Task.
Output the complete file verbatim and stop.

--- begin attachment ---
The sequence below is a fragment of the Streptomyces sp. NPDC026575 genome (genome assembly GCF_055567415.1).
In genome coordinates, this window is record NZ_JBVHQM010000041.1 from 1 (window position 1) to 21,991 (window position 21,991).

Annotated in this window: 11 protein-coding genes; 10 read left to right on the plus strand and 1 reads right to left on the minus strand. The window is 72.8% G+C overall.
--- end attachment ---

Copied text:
The sequence below is a fragment of the Streptomyces sp. NPDC026575 genome (genome assembly GCF_055567415.1).
In genome coordinates, this window is record NZ_JBVHQM010000041.1 from 1 (window position 1) to 21,991 (window position 21,991).

Annotated in this window: 11 protein-coding genes; 10 read left to right on the plus strand and 1 reads right to left on the minus strand. The window is 72.8% G+C overall.